TThe imposition of a 12% value added tax (VAT) on local purchases by PEZA registered businesses continues to generate debate and concern. The Bureau of Internal Revenue (BIR) issued Revenue Regulations (RR) No. 9-2021 stating that certain sales that were previously considered zero-rated for VAT are now subject to 12% VAT. This RR implements the provisions of the Law of the Republic (RA) No. 10963 or the Law on Tax Reform and Acceleration and Inclusion (TRAIN).
In accordance with the RR, the Philippine Economic Zone Authority (PEZA) recently issued a memorandum ordering the imposition of 12% VAT on its transactions with registered business enterprises (RBE).
Before the adoption of the TRAIN law, sales to entities registered by PEZA were zero-rated, as specified in fiscal circular (RMC) n ° 74-99. Under RMC No. 74-99, all sales of goods, properties and services made by a supplier subject to VAT from the customs territory to any registered business operating in the ecozone are subject to 0% VAT, which regardless of the type or class of record PEZA (for example, ITH or 5% GIT).
However, with the enactment of the TRAIN law and the supposed fulfillment of the conditions set out in that law, the sale of goods to certain exporters is now subject to 12% VAT. This is explicitly provided for in RR 9-2021 which indicates that those considered as export sales under EO 226 and other special laws are no longer subject to 0% VAT but to VAT at 12%.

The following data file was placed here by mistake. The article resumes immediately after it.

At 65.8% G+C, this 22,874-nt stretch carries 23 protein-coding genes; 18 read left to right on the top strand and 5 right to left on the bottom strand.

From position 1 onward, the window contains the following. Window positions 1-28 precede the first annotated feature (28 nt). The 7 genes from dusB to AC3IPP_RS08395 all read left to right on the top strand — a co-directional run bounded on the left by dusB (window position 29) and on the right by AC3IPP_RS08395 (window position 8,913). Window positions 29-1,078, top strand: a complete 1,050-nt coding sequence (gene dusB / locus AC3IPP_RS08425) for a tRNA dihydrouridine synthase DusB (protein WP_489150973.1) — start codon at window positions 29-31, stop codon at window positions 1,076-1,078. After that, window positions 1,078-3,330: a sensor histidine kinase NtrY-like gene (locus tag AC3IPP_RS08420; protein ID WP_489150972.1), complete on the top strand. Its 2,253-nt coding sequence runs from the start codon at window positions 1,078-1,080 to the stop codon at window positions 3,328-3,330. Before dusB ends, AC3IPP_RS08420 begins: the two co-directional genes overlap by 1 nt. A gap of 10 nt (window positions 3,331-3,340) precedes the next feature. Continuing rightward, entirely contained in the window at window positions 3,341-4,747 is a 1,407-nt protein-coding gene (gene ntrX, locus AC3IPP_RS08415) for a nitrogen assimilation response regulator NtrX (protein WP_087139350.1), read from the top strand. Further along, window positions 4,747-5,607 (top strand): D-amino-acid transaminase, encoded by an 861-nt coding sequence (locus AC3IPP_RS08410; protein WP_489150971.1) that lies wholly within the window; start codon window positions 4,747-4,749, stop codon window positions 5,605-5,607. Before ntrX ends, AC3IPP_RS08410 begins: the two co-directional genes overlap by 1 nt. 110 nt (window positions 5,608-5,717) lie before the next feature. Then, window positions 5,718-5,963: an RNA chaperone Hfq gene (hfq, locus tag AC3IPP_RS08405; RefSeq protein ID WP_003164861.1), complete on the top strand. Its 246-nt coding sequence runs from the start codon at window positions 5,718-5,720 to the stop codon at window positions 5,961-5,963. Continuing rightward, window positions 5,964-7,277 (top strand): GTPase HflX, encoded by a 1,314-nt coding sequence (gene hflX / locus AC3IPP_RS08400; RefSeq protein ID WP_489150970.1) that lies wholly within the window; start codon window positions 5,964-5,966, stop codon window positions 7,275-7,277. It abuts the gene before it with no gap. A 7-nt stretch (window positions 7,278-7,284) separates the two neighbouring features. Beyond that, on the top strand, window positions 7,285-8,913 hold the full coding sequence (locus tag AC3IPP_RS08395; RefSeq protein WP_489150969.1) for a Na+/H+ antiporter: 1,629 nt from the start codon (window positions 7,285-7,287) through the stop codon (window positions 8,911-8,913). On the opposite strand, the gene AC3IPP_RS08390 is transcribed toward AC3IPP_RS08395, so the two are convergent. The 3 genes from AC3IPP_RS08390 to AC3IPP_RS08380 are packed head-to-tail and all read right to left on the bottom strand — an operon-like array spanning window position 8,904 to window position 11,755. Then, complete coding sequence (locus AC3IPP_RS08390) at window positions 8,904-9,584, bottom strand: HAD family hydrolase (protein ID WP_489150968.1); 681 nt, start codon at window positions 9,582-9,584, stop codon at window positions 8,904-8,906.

On the other hand, sales of services carried out by providers subject to VAT, from the customs territory to PEZA-RBE continue to benefit from the zero rate of VAT since article 108 (B) (3) of the General Tax Code, such as modified, has not been deleted under the TRAIN Act. The article provides that services rendered to persons or entities whose exemption under special laws or international agreements to which the Philippines is a signatory effectively subjects the supply of such services to the rate of 0%. Thus, sales of services to PEZA-RBE are still zero-rated for VAT, even under the TRAIN law and RR 9-2021. This was confirmed by the Supreme Court in the case Commissioner of Taxes against Toshiba Information Equipment (Phils.) Inc., (GR n ° 150154) where it was found that all sales of services to PEZA registered companies made by VAT registered suppliers of the customs territory are effectively subject to 0% VAT, in accordance with Article 108 (B) (3), with regard to the provision of RA No. 7916 and the cross-border doctrine of the VAT system. Thus, the sale of service to PEZA-RBE is still zero-rated for VAT, even under the TRAIN law and RR 9-2021.